Nine people have been killed by an unknown gunman in Burundi's capital, amid concern that a spiral of violence could hit the country. Neighboring Rwanda has warned of an impending massacre.
Police have started house-to-house searches for weapons in opposition areas of the capital, Bujumbura, on Sunday as the deadline set by Burundi's President Pierre Nkurunziza for "criminals" to hand over firearms or be treated as enemies of the state expired.
Hundreds of police and soldiers were deployed to the opposition district Mutakura, where many residents have fled amid concern of a crackdown on "enemies of the nation."
Burundi hassuccumbed to violence ever since Nkurunziza announced he would run for a third term, which he secured in July in what the opposition said was a violation of the constitution. Nkurunziza's re-election triggered protests, and in May there was a failed coup attempt.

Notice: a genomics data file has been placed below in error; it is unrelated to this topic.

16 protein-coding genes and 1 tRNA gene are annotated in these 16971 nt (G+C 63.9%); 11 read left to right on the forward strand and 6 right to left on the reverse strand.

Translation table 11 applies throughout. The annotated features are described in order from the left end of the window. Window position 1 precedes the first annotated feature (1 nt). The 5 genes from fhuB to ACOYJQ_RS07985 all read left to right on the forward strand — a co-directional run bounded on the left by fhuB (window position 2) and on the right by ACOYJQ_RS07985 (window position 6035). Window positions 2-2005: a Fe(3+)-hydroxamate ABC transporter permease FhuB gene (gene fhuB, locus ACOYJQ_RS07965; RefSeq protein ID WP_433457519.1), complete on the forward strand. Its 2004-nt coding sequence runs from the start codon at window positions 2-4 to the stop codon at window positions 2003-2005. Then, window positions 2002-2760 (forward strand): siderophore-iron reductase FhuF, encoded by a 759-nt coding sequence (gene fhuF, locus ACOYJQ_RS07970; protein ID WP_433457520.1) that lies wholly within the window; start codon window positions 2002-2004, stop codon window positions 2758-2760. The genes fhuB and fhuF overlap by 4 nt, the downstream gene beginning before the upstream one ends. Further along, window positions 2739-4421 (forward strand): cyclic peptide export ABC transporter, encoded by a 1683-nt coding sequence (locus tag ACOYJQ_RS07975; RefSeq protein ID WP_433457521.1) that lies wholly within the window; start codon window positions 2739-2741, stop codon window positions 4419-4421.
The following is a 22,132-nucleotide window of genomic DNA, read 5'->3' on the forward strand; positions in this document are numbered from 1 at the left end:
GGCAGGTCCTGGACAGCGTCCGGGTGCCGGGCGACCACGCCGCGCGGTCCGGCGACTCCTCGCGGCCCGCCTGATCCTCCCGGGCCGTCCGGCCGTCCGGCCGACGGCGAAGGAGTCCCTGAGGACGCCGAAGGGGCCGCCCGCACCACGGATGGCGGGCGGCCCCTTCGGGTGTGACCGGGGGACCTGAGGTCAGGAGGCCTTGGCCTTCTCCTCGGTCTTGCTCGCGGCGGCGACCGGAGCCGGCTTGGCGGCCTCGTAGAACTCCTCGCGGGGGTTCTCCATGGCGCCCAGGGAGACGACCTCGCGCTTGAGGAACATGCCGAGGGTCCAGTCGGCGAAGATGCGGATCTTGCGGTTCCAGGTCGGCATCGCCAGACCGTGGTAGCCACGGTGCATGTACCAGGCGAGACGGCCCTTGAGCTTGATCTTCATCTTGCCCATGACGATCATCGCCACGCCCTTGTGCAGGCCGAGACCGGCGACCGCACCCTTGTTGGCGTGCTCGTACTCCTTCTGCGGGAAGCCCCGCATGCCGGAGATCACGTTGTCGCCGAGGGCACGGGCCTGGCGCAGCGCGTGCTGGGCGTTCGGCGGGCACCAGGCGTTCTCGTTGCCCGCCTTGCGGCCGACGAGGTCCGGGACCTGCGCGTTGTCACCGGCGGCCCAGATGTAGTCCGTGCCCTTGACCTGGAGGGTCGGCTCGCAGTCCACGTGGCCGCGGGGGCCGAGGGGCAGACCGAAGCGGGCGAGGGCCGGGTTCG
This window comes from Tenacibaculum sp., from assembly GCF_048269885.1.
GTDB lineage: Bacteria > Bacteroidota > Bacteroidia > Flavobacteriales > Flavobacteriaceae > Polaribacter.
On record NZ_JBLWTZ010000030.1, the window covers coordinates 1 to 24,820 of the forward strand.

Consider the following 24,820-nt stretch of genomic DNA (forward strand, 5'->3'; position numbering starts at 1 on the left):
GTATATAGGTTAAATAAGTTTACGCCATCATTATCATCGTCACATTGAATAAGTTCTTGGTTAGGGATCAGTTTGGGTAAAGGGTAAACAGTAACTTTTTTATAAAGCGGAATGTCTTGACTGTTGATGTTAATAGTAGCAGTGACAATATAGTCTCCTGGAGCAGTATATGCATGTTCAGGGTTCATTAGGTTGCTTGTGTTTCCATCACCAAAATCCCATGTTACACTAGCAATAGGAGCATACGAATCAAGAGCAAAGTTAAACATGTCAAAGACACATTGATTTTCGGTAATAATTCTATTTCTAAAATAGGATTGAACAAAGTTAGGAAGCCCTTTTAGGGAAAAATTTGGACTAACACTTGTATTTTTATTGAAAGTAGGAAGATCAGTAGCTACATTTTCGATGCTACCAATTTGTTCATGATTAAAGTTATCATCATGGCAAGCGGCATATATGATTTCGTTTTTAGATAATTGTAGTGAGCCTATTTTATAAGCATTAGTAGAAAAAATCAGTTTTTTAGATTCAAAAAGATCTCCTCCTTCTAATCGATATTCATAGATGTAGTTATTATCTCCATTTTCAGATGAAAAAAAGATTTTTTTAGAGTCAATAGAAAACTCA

At least 200 people have been killed since April, with bodies found dumped on the streets almost daily. More than 200,000 people have fled the country.
In the latest spell of violence, an unknown gunman killed nine people at a bar in the capital on Saturday night.
Rwanda warns of a 'massacre'
Rwandan President Paul Kagame, a sharp critic of Nkurunziza, has accused Burundi's leaders of carrying out "massacres" and warned a spiral of violence could lead to civil war or even genocide.
"People die every day, corpses litter the streets... How can the leaders allow their population to be massacred from morning to night?" Kagame said on Friday, but it was reported on Sunday.
Kagame, the former Tutsi rebel leader whose intervention stopped the 1994 Rwandan genocide, said what was happening in Burundi reminded him "a little" of what occurred in Rwanda.
"They (Burundi) should learn from what happened here," Kagame said.
The Rwandan capital, Kigali, has become home to fleeing opposition and civil society activists. Burundi says rebel forces from the failed May coup are also holed up in Kigali and backed by Rwanda.
Kagame's comments add to a chorus of concern coming from European capitals, Washington and the United Nations that the crisis could turn into a repeat of Burundi's brutal 1993-2006 civil war, in which at least 300,000 people died.
cw/rc (AFP, AP, dpa)